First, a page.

Light is indispensable to human experience.  It is difficult to imagine existence separated from the light that allows us to comprehend the world around us.  Even those who are born blind, and thus without access to light from their earliest days, live largely dependent on others who can see and help them.  Our dependence on light is so pervasive that it serves as a suitable metaphor for knowledge itself.  We say that a person has “seen the light” when we want to convey that they have finally gained understanding.  “Light” is a virtual synonym for knowledge, meaning, and understanding.  To live without those things is to live in darkness.

The motif of “light” is used consistently in Scripture to describe the person and work of God.  In 1 John 1:5 the Apostle identifies God with light.  God’s first creative act in Genesis 1:3 is to produce light and to separate it from the darkness.  In Exodus, God proceeds his people in a burning cloud that provides lights to the Israelites but casts a foreboding shadow of darkness on the pursuing Egyptians [Exodus 10].  When Moses encounters God on Mt. Sinai his face begins to glow [Exodus 33].  When Christ is transfigured in Matthew 17 his garments shine with the glory of God.  In John 1 Jesus is called “the light of men." When Paul encounters Christ on the Road to Damascus it is through a light brighter than the noonday sun.  The New Heavens and the New Earth in Revelation 21 do not need a sun or a moon because God’s glory gives them light and Jesus is the lamp.  

In 1944 C.S. Lewis wrote his essay “Is Theology Poetry?” in which he sought to answer the question of whether Christians believed in Christianity not because it was true, but only because they found the story of the Gospel to be a pleasant fantasy.  It is an important question.  How do we know that Christianity isn’t just a myth that we enjoy reading about, hearing about, and pretending is true?  Lewis answers the question with his famous quote: "I believe in Christianity as I believe that the Sun has risen, not only because I see it, but because by it I see everything else.

Most apologists might defend the truth of Christianity by pointing to the manifold evidence of its historicity, by providing rational arguments for theism, or by pointing to Christianity’s amazing influence on the world.  They might try to dazzle with a vision of the sun itself.  Lewis shrewdly beckons us to look not only at the lofty sun in the sky but also to all that it illuminates. On Lewis’ analogy we can look at Christianity and see the historical and rational arguments for it, but Christianity’s true gift is that it illuminates the rest of reality.  It lifts the darkness from this world and helps us to see God’s purpose and meaning for our lives and for all of history.  It makes sense of the world.  We know Christianity is true in part because it allows us to see the truth in everything else.  It is not just a pleasant fiction that we abandon when confronted with the real world.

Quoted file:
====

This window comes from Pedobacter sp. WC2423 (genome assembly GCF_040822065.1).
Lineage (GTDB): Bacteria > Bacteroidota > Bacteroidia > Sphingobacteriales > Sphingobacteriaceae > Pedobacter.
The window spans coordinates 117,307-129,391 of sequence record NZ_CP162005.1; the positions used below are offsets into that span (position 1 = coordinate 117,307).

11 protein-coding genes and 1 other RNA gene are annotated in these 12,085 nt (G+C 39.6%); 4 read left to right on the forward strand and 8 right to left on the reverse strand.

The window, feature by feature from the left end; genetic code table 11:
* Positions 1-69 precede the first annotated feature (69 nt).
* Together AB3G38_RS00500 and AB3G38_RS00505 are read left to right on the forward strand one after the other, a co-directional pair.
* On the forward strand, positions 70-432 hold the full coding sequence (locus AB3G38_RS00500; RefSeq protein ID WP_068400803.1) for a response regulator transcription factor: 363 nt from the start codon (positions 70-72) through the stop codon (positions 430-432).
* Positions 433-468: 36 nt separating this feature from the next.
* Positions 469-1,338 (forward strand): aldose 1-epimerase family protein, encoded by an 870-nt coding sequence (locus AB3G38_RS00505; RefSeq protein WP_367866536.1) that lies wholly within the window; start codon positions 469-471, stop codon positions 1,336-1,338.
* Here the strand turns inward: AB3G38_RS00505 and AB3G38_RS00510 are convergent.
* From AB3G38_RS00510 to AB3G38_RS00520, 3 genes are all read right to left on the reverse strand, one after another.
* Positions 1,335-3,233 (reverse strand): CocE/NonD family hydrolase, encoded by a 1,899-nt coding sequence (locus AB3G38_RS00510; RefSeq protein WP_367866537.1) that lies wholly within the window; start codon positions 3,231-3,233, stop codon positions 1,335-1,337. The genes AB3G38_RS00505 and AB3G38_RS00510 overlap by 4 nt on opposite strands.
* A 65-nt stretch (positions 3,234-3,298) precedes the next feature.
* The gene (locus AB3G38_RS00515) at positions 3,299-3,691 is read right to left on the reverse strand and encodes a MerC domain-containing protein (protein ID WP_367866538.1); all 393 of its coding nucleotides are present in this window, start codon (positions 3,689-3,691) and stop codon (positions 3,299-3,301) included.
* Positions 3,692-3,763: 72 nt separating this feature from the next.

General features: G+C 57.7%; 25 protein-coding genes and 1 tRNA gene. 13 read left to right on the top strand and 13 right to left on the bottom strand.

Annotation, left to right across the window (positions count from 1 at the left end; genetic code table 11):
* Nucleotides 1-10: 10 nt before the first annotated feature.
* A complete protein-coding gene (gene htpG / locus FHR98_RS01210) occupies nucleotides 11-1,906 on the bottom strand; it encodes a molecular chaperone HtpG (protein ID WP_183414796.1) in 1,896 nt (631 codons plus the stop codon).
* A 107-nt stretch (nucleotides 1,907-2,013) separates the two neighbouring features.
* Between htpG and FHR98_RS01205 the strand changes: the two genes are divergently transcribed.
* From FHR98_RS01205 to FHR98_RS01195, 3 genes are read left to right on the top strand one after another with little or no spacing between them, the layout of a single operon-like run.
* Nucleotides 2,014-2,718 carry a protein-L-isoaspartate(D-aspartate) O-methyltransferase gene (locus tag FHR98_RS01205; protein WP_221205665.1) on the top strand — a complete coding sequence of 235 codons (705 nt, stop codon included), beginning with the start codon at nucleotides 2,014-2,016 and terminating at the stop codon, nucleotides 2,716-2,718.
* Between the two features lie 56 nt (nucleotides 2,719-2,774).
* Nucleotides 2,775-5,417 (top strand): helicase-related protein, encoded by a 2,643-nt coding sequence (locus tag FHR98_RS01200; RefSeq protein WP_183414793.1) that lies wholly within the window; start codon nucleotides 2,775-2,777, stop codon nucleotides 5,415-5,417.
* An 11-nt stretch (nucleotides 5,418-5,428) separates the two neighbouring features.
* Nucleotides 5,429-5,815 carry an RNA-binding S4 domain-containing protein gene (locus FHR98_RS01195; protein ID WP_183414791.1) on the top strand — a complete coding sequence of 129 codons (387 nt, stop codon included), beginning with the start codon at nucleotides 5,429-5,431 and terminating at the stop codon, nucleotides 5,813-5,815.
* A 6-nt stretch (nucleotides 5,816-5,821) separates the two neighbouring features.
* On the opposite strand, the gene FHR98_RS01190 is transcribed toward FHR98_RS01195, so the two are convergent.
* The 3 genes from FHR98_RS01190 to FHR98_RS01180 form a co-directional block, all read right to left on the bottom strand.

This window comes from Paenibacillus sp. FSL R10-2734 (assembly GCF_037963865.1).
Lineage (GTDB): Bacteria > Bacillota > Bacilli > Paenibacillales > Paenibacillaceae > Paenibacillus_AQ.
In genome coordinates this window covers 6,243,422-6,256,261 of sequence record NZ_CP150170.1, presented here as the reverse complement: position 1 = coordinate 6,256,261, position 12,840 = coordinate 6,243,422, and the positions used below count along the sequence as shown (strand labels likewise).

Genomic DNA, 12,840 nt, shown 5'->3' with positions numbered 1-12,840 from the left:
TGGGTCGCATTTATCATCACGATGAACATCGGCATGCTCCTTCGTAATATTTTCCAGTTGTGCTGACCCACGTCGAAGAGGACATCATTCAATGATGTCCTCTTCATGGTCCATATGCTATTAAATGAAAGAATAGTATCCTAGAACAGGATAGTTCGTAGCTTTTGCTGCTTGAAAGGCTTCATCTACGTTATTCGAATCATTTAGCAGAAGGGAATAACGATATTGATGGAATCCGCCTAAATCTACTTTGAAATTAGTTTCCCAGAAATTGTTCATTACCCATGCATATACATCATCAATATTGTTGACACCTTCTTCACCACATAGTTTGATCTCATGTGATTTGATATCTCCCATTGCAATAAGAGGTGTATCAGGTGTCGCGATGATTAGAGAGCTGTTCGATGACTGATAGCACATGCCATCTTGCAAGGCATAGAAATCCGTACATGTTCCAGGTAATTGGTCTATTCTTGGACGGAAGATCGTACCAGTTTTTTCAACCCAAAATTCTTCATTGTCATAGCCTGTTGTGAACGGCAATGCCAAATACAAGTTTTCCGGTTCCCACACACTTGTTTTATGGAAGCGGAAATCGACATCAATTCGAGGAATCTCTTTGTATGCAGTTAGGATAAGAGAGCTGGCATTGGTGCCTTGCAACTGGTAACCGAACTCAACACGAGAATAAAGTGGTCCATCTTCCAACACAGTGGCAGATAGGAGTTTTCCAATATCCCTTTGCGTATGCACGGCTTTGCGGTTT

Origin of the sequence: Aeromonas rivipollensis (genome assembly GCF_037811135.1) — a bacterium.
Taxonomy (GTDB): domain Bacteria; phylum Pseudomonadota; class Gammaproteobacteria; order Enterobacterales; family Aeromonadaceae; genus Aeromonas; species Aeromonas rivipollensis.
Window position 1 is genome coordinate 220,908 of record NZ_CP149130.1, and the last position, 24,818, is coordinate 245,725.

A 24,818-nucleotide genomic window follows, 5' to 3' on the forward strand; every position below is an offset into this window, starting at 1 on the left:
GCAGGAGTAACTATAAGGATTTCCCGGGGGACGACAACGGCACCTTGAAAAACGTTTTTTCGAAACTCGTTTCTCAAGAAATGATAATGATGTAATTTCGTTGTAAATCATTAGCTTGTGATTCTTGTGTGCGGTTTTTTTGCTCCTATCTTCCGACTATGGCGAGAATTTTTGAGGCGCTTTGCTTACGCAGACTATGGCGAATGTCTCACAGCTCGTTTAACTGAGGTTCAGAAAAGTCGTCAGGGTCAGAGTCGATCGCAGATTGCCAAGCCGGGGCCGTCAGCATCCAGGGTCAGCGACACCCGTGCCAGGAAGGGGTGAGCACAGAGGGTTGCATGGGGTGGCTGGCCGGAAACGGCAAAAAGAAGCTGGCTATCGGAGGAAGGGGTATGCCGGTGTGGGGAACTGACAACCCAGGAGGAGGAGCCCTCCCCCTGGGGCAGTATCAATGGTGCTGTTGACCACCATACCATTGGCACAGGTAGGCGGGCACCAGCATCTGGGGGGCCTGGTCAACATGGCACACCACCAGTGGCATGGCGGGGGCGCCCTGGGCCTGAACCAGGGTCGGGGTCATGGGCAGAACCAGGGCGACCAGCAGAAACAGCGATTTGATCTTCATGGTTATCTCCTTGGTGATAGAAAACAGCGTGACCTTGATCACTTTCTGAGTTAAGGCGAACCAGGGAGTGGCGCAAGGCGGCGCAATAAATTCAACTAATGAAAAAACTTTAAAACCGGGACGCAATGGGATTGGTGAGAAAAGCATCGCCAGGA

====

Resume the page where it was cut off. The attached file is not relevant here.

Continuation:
When a person comes to understand and believe the Gospel, it changes everything.  Before the Gospel, the world was covered in darkness.  But when the Gospel is declared it sheds light on everything.  As the Psalmist says, “Thy word is a lamp unto my feet, and a light unto my path.” [Psalm 119:105].  Without the Gospel, men grope around in the dark doing what feels right but without any knowledge about where they are actually going; to their destruction.  But the Gospel illuminates the path.  There is no more need for groping.  The Gospel shows us the way we should go.  The Gospel shows us the way to life.

The Book of 1st John is written to spread the light of the Gospel.  John begins the book by confirming that he has seen with his own eyes and touched with his own hands the risen Christ [1 John 1:1-2].  To return to C.S. Lewis’ analogy, John has looked directly into the Sun and he knows it is there.  Then John turns to the implications.  He tells us how the world looks in the light of the Gospel.  How should we then live as we walk in the light?

John’s message is clear.  He says:  “If we say we have fellowship with him while we walk in darkness, we lie and do not practice the truth.” [1 John 1:6]  Those who continue to walk in darkness after they have heard the Gospel have not understood and believed no matter how much claim otherwise.  Christians are not perfect.  Even those who walk in the light of day occasionally stumble.  But the persistent stumbling of those who have no light is avoided.  John continues in chapter 2: “Whoever says “I know him” but does not keep his commandments is a liar, and the truth is not in him, but whoever keeps his word, in him truly the love of God is perfected.  By this we know that we are in him:  whoever says he abides in him ought to walk in the same way in which he walked.”  [1 John 2:4-6].

Disciples walk in the light of the Gospel.  It changes their lives.  They live out the implications of the Gospel daily.  For disciples, the Gospel helps them to put the entire world into perspective.  It guides their paths.  But what does that mean?  What does it mean to walk in the light?  How are we to walk in the same way as Jesus?  In five glorious chapters, John begins to unfold what the Christian life should look like.  It is a life fixed on the same love that Christ showed to us through the Cross.  Join us as we study 1 John together and begin to walk in the light of the Gospel and reflect that light to a world filled with darkness.

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